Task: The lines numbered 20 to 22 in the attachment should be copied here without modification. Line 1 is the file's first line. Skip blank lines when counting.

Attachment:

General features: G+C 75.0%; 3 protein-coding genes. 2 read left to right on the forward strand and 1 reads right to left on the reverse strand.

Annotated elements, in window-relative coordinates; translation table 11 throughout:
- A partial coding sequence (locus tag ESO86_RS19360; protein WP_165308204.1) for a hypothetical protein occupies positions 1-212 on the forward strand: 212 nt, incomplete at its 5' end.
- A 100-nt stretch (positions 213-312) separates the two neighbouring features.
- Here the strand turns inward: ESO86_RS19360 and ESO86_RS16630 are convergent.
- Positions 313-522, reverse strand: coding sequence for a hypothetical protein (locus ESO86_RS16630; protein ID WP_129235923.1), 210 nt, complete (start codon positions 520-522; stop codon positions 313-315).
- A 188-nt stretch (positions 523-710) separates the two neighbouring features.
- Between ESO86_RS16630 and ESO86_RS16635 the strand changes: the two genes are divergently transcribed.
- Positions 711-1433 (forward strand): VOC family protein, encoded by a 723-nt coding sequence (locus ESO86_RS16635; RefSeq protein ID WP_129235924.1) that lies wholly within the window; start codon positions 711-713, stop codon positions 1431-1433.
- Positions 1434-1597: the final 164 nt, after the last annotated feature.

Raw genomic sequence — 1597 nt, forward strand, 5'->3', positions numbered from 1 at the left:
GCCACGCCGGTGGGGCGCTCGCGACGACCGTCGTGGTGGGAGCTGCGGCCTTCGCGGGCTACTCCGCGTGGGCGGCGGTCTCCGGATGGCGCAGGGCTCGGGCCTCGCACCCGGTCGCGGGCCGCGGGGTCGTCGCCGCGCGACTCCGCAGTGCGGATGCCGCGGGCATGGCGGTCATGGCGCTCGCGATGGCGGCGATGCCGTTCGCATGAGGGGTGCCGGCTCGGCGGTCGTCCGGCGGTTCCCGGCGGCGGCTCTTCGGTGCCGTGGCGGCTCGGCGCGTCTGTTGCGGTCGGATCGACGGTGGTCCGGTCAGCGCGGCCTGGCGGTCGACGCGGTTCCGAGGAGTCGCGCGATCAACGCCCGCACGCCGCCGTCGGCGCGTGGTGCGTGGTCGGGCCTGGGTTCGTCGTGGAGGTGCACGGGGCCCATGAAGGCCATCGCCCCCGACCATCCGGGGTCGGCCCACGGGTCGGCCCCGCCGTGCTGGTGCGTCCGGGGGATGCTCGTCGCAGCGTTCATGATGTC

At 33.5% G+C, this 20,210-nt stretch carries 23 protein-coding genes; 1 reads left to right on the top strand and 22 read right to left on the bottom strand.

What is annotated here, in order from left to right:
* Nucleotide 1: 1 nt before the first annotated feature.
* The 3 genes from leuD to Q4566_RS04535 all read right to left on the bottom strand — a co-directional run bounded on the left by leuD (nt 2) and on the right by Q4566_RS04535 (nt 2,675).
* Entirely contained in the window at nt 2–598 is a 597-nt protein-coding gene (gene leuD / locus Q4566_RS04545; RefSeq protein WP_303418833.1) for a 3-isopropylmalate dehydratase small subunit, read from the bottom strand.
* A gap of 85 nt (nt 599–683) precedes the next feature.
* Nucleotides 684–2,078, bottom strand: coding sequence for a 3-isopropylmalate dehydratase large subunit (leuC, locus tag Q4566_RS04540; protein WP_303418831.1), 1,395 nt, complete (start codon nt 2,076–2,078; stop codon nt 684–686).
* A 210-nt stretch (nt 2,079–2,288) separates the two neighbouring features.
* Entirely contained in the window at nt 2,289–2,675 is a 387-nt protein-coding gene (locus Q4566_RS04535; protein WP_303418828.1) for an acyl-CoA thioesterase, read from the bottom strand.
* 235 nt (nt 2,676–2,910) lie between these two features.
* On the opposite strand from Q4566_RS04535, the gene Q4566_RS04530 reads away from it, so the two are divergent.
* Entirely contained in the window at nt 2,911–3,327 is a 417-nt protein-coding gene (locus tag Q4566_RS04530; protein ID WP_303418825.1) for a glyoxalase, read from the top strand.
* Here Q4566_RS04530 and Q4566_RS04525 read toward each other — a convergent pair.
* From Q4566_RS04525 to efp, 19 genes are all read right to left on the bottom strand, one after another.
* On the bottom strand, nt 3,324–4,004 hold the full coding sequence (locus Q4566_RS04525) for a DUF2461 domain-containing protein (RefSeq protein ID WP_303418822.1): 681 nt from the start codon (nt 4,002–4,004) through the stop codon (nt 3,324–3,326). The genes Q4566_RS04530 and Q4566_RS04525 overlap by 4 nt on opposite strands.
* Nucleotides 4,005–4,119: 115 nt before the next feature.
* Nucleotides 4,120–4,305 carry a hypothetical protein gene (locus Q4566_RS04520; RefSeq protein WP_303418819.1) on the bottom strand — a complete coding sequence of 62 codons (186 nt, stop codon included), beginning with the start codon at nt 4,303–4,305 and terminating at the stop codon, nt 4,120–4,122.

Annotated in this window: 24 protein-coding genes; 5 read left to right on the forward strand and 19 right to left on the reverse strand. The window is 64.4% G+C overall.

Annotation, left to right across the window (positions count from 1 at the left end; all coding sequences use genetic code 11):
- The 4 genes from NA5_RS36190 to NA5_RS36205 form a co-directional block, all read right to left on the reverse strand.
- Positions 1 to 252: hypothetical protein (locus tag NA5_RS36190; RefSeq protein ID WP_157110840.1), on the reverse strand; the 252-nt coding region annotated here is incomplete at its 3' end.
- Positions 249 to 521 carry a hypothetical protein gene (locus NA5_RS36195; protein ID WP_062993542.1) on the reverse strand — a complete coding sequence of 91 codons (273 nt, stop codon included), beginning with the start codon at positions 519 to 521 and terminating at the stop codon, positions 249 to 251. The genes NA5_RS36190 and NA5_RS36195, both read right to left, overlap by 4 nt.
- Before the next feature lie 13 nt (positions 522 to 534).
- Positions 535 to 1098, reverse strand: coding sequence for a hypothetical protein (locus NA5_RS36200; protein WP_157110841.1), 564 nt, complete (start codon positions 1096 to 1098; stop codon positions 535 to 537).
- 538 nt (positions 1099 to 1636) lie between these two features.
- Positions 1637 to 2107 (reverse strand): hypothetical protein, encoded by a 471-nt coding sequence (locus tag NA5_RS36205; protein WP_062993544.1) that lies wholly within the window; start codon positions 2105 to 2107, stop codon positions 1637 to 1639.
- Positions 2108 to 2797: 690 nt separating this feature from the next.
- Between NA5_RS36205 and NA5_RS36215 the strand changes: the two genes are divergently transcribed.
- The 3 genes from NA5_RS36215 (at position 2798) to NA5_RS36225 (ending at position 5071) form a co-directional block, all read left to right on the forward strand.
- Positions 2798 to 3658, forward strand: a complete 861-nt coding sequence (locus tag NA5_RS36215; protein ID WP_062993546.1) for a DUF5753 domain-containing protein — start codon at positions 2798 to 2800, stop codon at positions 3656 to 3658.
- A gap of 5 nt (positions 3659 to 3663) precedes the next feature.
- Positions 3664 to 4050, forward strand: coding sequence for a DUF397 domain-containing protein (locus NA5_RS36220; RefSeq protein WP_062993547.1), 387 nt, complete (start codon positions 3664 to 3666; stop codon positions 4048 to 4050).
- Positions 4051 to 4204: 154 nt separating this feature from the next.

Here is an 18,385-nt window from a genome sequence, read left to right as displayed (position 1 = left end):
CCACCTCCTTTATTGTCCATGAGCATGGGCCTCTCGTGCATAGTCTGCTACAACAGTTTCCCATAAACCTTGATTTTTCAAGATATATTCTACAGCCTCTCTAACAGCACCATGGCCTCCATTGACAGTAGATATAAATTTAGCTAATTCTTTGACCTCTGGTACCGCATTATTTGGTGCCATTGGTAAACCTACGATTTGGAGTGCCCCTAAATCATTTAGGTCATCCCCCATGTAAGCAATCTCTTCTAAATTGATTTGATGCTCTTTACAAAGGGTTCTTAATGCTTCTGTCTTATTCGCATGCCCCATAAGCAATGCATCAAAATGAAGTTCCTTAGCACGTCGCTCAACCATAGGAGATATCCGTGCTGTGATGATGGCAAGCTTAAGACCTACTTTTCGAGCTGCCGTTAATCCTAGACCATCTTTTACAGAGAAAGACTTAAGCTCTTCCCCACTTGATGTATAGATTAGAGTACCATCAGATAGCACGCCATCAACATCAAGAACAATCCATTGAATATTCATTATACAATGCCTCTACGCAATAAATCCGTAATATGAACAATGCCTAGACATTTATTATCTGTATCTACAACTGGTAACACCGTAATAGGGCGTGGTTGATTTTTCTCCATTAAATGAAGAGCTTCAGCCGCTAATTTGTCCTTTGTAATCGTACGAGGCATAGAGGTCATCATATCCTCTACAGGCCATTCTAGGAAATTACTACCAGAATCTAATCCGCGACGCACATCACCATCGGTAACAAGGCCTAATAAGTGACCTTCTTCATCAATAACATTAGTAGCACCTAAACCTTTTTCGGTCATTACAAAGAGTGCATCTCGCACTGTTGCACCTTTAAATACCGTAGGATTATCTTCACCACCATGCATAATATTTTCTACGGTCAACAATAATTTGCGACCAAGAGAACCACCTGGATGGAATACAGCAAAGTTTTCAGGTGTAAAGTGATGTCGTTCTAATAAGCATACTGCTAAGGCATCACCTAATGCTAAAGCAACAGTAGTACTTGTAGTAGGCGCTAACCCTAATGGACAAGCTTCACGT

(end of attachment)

* A 210-nt stretch (nt 2,079–2,288) separates the two neighbouring features.
* Entirely contained in the window at nt 2,289–2,675 is a 387-nt protein-coding gene (locus Q4566_RS04535; protein WP_303418828.1) for an acyl-CoA thioesterase, read from the bottom strand.
* 235 nt (nt 2,676–2,910) lie between these two features.